03.24.15

Rural America Weighs In On Murky ‘Waters of the U.S.’ Rule at Senate Agriculture Committee Hearing

WASHINGTON, D.C. – U.S. Senator Pat Roberts, R-Kan., Chairman of the Senate Committee on Agriculture, Nutrition and Forestry, today held a hearing on the impacts of the U.S. Environmental Protection Agency’s proposed ‘Waters of the United States’ (WOTUS) rule. 

The proposed WOTUS rule expands federal jurisdiction under EPA’s Clean Water Act and has ignited widespread concern from farmers, ranchers and rural constituencies around the country. The hearing, titled “Waters of the United States: Stakeholder Perspectives on the Impacts of EPA’s Proposed Rule,” featured two panels of witnesses comprised of state and local officials responsible for the administration and enforcement of the proposed Clean Water Act changes and key agricultural industry representatives impacted by the burdensome regulation. For witness info, testimony, and to watch the hearing, click here

“I find it particularly troubling that despite the unanimous outcry from a broad coalition of stakeholders and industries that have voiced concern about the manner and process by which EPA advanced this proposed rule, EPA continues to plunge ahead,” Chairman Roberts said. 

“Just last week, EPA Administrator Gina McCarthy made public statements that the agency is working to finalize the proposed rule as early as this spring or summer.  

“However, the Administrator did say that they are changing the name of the rule from ‘Waters of the United States’ to the ‘Clean Water Rule.’ Quite frankly, Administrator McCarthy, merely changing the name is not enough. Change the rule. If you want to protect clean water, it is time to listen and change the rule in a manner that allows for public input and collaboration AND is effective for farmers, ranchers and rural America.” 

The following is Chairman Roberts’ opening statement as prepared for delivery: 

Good morning. I call this meeting of the Senate Committee on Agriculture to order. 

Today we will cover an important issue that impacts the agricultural sector and rural America. I know that my colleagues on this Committee hear regularly from a variety of constituents whether it be from farmers, ranchers, state agency officials, or other representatives about the Environmental Protection Agency’s proposed rule that redefines “waters of the United States” under the Clean Water Act.

As I have said before, this Committee will be the platform for America’s farmers, ranchers, small businesses, and rural communities. Too often I hear from my constituents that they feel “ruled” and not “governed.” The genesis of today’s hearing is in response to exactly that comment. 

We have before us two panels of witnesses to provide first-hand concerns associated with EPA’s proposed rule on clarifying “waters of the United States.” I thank each witness for traveling to Washington and providing essential testimony before the Committee on such an important issue. 

The perspectives we will hear today range from legal interpretations of EPA’s proposed action, agency officials and state partners who will ultimately be responsible for the administration, and yes, enforcement of any changes to the Clean Water Act, and key stakeholders that will inevitably have to navigate the Clean Water Act permitting process and bear the unforeseen costs associated with an expansion of what constitutes a jurisdictional water under the Clean Water Act.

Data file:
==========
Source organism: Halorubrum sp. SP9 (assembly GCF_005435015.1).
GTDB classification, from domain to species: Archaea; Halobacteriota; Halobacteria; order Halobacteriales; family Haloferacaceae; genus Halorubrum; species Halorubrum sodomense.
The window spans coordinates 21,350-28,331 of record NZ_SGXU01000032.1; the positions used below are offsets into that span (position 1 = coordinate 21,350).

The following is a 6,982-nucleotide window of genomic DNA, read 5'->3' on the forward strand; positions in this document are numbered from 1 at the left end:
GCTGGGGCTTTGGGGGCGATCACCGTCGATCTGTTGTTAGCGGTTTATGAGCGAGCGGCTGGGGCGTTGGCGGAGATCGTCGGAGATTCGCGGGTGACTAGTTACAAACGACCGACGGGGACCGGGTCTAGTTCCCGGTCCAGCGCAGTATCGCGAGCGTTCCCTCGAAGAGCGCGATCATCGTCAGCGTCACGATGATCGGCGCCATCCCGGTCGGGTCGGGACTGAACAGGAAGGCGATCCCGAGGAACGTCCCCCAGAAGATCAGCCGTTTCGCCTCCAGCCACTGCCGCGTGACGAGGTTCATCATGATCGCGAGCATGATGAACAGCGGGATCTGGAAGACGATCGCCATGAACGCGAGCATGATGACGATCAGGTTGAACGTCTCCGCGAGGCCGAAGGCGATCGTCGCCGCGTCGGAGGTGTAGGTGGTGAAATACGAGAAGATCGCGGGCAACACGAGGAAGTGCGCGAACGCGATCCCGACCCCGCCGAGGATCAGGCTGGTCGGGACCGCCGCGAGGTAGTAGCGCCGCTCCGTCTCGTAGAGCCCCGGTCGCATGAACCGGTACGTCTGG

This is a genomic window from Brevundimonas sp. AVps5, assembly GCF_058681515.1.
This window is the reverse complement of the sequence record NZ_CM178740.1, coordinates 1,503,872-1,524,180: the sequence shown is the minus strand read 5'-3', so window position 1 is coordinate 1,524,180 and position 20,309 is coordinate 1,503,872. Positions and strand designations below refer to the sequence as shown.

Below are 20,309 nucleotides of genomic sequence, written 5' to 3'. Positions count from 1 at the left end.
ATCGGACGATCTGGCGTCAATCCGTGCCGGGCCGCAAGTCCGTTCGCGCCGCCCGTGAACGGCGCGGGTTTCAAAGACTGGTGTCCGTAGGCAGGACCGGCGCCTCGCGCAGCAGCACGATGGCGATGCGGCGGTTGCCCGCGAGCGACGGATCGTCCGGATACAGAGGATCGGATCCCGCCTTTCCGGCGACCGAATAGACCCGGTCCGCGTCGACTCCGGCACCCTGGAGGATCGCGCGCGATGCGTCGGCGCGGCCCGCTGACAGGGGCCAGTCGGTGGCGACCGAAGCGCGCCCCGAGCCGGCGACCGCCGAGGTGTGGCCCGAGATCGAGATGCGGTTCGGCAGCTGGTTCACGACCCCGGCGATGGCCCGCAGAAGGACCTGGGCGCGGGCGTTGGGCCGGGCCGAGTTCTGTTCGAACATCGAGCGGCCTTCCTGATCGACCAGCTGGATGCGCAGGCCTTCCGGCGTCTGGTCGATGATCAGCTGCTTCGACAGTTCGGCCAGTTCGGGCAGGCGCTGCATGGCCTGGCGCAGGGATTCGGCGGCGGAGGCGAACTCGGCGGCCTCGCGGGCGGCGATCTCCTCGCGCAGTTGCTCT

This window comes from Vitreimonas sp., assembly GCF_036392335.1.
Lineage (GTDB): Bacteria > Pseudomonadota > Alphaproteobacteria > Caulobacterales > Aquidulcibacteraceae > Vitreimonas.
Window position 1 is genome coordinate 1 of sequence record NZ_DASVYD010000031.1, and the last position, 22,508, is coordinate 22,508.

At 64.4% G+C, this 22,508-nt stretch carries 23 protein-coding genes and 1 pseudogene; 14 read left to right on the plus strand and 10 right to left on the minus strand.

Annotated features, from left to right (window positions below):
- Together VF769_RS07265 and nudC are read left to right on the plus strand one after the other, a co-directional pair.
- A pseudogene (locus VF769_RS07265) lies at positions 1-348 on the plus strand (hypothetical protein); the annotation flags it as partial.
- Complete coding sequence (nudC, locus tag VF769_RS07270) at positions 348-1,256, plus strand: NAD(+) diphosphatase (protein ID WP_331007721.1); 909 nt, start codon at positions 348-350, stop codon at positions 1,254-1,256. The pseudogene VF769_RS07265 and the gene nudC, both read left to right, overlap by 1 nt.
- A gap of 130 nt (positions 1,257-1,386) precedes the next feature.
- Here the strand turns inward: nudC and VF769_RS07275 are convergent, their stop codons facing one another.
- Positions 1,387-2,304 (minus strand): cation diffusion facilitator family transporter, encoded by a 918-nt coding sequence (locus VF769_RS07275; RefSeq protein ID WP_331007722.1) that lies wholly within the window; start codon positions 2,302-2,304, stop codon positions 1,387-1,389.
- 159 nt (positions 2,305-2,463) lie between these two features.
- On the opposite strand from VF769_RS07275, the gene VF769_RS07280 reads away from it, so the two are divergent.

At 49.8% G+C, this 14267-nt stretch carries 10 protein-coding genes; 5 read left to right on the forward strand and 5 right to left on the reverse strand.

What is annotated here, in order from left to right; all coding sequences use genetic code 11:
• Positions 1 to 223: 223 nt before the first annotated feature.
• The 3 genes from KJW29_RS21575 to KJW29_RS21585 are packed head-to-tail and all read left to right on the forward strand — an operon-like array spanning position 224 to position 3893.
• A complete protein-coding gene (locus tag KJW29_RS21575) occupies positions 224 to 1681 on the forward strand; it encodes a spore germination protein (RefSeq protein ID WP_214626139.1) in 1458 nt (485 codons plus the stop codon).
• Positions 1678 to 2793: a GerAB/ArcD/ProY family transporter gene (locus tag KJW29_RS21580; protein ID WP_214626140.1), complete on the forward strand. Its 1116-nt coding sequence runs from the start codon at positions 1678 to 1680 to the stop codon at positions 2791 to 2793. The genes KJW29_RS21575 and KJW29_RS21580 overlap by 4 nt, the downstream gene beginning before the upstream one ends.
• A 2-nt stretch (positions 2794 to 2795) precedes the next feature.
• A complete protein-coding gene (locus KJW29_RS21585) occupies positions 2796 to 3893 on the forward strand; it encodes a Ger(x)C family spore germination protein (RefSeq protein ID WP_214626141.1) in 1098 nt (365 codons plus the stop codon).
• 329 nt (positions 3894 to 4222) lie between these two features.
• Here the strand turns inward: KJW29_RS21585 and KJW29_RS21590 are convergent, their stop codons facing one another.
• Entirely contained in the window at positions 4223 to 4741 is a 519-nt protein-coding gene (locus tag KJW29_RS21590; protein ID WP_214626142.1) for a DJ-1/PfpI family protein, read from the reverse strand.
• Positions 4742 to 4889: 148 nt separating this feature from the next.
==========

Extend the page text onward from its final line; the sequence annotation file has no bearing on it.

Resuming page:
Despite EPA receiving over one million comments on this proposed rule, we will work to ensure that the voices of our constituents and stakeholders impacted by this proposed rule are heard by their government. 

I find it particularly troubling that despite the unanimous outcry from a broad coalition of stakeholders and industries that have voiced concern about the manner and process by which EPA advanced this proposed rule -- EPA continues to plunge ahead. 

Just last week, EPA Administrator Gina McCarthy made public statements that the agency is working to finalize the proposed rule as early as this spring or summer. 

However, the Administrator did say that they are changing the name of the rule from “Waters of the United States – WOTUS” to the “Clean Water Rule.” Quite frankly Administrator McCarthy – merely changing the name is not enough…change the rule. If you want to protect clean water, it is time to listen and change the rule in a manner that allows for public input and collaboration AND is effective for farmers, ranchers and rural America. 

EPA also claims that they have “listened” to farmers and ranchers about the concerns they have raised with the proposed rule and all those concerns will be addressed in the final regulation. Other than talking points, EPA has provided no assurances based on concrete evidence to alleviate any concerns from agriculture or rural America about this rule. 

Given the economic impact this proposed rule will likely impose on farmers, ranchers, and rural businesses, I have significant concerns about the Administration’s cost-benefit analysis for this rule. 

EPA contends that the proposed rule would have a minimal economic impact. Many strongly disagree with that assertion--   and a study commissioned by a broad-based network of impacted stakeholders, the Waters Advocacy Coalition, suggests otherwise. The study raises critical questions and criticisms with regard to many assumptions EPA factored into the agency’s cost benefit analysis. If anything, more economic analysis is needed before any significant change to current law is made.  

I look forward to hearing from our witnesses.   

With that, I recognize our vice-chair, Senator Stabenow for any remarks.    

 

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